Although the school received a budget cut in FY 2002, its budget has increased recently, largely due to the support of Illinois Governor Rod Blagojevich and House Minority Leader Tom Cross. Milorad Blagojevich, commonly known as Rod R. Blagojevich (pronounced  , born December 10, 1956) is an American politician from the state of Illinois. ...


Front entrance
Front entrance
View of campus from southwest
View of campus from southwest

Prospective students, who are usually freshmen in high school but in some cases can be students in eighth grade, must fill out an extensive application to gain admission to IMSA. This application can now be completed online and can be found here.

The applications consists of an official transcript from the student's last 2 1/2 years of school, scores on the SAT I, several long and short essays totaling roughly four to five pages, three teacher recommendations in science, mathematics, and English, and a list of awards and extra-curricular activities. Since it draws students from across the state, it is sometimes considered a magnet school. Though IMSA does not disclose the numbers, there are generally around 1000 applicants for 240 places. The average score on the SAT for incoming sophomores (which is taken while the students are freshmen) on the 'old' SAT is usually between 1100 and 1300. This compares to an exiting average score of around 1400. For other uses, see SAT (disambiguation). ... In the U.S. system of education, a magnet school is a public school which offers innovative courses, specialized training, etc. ...

In order to draw greater numbers of applications and "transform teaching and learning," IMSA has an extensive outreach network run by The Center@IMSA. Some students who are invited to attend IMSA are admitted on the condition that they successfully complete a three-week, intensive preparation course (EXCEL) over the summer. IMSA has a fairly low retention rate; incoming sophomore classes number roughly 240, but graduating classes are only about 200. The reasons for this may include the difficulty of the IMSA curriculum, home-sickness, or disciplinary expulsion, as well as the fact that no transfer students are admitted to replenish the ranks of departed students.


Students at IMSA take rigorous college preparatory courses, with all classes being taught at the honors level, though IMSA philosophically spurns the Advanced Placement curriculum. Each student must fulfill a set of specific credits in order to graduate. This set of credits is broken down by academic subject. Each semester-long class counts for 0.5 credits, unless it meets with greater-than-normal frequency. Advanced Placement (AP) is the term used to describe high school classes that are taught at a college level. ...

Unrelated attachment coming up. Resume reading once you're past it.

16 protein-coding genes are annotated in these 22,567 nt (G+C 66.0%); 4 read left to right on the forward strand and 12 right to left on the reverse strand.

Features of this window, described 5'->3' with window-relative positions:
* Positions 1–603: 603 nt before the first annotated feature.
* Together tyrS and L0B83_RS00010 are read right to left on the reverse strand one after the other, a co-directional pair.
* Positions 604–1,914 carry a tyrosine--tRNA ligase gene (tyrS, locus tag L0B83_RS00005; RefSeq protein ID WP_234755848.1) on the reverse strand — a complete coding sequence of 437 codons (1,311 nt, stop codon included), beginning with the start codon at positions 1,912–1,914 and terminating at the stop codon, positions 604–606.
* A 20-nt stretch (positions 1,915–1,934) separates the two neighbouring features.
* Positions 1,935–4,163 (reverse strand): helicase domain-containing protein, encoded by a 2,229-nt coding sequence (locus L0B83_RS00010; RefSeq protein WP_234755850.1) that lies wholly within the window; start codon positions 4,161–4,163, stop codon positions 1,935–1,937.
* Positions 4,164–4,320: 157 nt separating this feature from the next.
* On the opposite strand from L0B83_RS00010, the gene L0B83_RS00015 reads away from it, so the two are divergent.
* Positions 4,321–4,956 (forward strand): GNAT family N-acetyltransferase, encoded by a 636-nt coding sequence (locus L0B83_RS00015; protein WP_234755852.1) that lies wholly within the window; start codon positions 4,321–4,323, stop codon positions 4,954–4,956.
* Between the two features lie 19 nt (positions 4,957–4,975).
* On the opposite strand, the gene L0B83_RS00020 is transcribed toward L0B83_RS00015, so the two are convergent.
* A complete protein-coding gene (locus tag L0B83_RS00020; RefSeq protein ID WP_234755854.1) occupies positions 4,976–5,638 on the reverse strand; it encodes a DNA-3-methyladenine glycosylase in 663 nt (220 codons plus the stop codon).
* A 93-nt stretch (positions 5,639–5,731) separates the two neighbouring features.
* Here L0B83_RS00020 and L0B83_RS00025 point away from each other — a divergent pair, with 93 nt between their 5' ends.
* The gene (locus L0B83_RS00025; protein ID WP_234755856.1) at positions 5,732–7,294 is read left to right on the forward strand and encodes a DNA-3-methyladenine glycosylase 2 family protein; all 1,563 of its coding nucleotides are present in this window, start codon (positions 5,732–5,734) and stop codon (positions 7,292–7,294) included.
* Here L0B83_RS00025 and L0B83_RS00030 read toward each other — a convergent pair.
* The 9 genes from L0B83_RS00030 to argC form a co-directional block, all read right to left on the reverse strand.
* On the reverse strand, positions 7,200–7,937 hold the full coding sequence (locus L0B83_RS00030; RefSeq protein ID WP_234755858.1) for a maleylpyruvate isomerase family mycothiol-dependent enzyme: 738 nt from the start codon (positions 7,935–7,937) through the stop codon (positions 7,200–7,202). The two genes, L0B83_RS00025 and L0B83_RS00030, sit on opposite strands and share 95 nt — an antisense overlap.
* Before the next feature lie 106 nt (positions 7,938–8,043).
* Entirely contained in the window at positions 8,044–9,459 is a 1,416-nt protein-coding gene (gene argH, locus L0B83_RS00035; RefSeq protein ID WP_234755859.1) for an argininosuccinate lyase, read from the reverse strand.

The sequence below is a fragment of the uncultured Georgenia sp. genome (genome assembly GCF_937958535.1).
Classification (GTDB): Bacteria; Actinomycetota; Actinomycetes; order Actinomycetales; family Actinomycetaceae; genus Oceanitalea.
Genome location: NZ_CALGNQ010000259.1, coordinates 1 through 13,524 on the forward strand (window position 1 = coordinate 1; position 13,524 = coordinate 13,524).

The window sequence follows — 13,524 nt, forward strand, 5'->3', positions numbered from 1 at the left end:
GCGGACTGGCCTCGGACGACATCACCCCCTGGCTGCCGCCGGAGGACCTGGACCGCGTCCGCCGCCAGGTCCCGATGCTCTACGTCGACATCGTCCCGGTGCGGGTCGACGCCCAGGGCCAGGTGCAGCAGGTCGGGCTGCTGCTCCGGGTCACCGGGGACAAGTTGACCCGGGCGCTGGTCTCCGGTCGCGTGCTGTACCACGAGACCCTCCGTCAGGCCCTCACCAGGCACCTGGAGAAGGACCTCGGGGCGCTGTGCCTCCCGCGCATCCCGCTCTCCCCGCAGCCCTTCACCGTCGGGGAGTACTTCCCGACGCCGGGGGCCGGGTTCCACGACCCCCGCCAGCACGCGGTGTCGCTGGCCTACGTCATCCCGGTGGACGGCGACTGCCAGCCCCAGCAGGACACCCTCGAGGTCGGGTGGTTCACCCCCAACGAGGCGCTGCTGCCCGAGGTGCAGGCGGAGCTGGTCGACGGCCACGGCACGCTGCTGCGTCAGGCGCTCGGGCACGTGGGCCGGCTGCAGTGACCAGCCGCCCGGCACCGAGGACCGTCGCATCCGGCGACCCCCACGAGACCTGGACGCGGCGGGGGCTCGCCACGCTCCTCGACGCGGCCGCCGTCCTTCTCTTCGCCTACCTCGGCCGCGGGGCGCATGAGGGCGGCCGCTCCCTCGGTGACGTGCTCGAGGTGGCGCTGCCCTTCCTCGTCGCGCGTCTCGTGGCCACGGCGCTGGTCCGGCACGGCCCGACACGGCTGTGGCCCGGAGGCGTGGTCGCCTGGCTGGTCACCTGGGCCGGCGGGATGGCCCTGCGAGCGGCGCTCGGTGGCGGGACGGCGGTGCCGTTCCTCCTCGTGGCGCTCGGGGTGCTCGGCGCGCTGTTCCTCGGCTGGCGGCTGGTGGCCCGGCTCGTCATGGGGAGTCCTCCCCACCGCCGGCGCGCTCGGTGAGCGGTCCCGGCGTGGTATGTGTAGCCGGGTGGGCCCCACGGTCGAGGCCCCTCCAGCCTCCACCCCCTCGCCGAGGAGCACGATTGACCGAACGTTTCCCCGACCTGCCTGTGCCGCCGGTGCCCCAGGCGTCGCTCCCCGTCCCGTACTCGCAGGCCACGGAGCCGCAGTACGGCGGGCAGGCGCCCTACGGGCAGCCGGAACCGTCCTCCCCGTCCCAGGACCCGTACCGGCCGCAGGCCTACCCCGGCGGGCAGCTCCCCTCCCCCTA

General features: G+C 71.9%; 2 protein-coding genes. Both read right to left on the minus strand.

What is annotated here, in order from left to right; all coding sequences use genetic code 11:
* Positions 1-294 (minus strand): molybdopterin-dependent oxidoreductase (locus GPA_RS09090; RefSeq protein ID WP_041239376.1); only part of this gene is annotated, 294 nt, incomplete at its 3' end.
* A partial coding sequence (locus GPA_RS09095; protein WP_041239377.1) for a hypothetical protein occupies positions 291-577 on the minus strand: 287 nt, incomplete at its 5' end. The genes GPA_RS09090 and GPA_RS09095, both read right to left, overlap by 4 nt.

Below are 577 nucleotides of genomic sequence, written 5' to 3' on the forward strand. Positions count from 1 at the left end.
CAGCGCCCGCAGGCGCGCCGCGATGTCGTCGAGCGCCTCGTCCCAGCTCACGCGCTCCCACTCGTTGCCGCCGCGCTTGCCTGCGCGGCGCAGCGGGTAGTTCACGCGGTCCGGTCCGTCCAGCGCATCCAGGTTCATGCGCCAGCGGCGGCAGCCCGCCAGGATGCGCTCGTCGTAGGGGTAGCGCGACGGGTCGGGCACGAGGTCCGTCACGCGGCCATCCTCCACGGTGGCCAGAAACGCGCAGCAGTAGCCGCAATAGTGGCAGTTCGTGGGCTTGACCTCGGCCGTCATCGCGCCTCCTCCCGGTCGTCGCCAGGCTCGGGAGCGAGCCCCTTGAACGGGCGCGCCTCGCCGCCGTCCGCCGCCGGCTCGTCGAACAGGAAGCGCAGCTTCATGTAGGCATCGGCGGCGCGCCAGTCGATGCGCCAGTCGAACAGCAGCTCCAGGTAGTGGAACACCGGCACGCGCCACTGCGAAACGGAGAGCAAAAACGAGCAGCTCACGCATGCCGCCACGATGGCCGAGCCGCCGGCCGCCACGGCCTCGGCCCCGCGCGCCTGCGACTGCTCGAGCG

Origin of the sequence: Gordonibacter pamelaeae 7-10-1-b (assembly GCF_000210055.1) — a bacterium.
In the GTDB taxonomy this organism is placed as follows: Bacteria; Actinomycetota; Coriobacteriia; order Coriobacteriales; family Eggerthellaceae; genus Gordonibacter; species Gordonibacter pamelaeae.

In addition to the academic program, IMSA also offers over 50 clubs ranging from political groups and religious clubs to volunteer organizations [1]. All these clubs are chartered by the Student Council, often called StudCo.

IMSA bills itself as an "educational laboratory", and as such is frequently trying out new and experimental pedagogical techniques. These range from how classes are laid out to what is taught and even to who takes them; in the early 1990s IMSA received national attention for an exploratory study on whether girls learned physics better in single-sex or co-ed environments, as conducted by charter physics faculty, Dr. David Workman. IMSA's main math sequence, entitled "Mathematical Investigations" and in development by IMSA faculty since 1991, was published in handbook form in 2005 and is beginning to be adopted by other school districts in the state of Illinois, such as Community Unit School District 303 in St. Charles (at St. Charles East & St. Charles North). IMSA's core science curriculum has been through a number of ground-up restructurings. Its current implementation divided the old scientific inquiry curriculum into four classes: Physics, Chemistry, Biology, and Methods of Scientific Inquiry. Year 2005 (MMV) was a common year starting on Saturday (link displays full calendar) of the Gregorian calendar. ... Community Unit School District 303 is a comprehensive K-12 public education system covering 57 square miles in the Fox River Valley, 40 miles west of Chicago. ... Saint Charles East High School is a public four-year high school located in St. ... Saint Charles North High School is a public four-year high school, located in St. ...

Length of School Day and Mods

The school day at IMSA runs between 7:30 AM and 4:15 PM; however, most students do not have classes for all of the school day. Every school day is divided into 20 mods of equal length. They are 20 minutes long with a 5 minute break between mods. Therefore, 2-mod classes are 45 minutes long, 3-mod classes are 70 minutes long, and 4-mod classes are 95 minutes long. Currently, there are no 5-mod classes, although there have been in years past. Between mods 10 and 11, there is a 35 minute break, the midday break, usually utilized for eating lunch.

Frequency and length of classes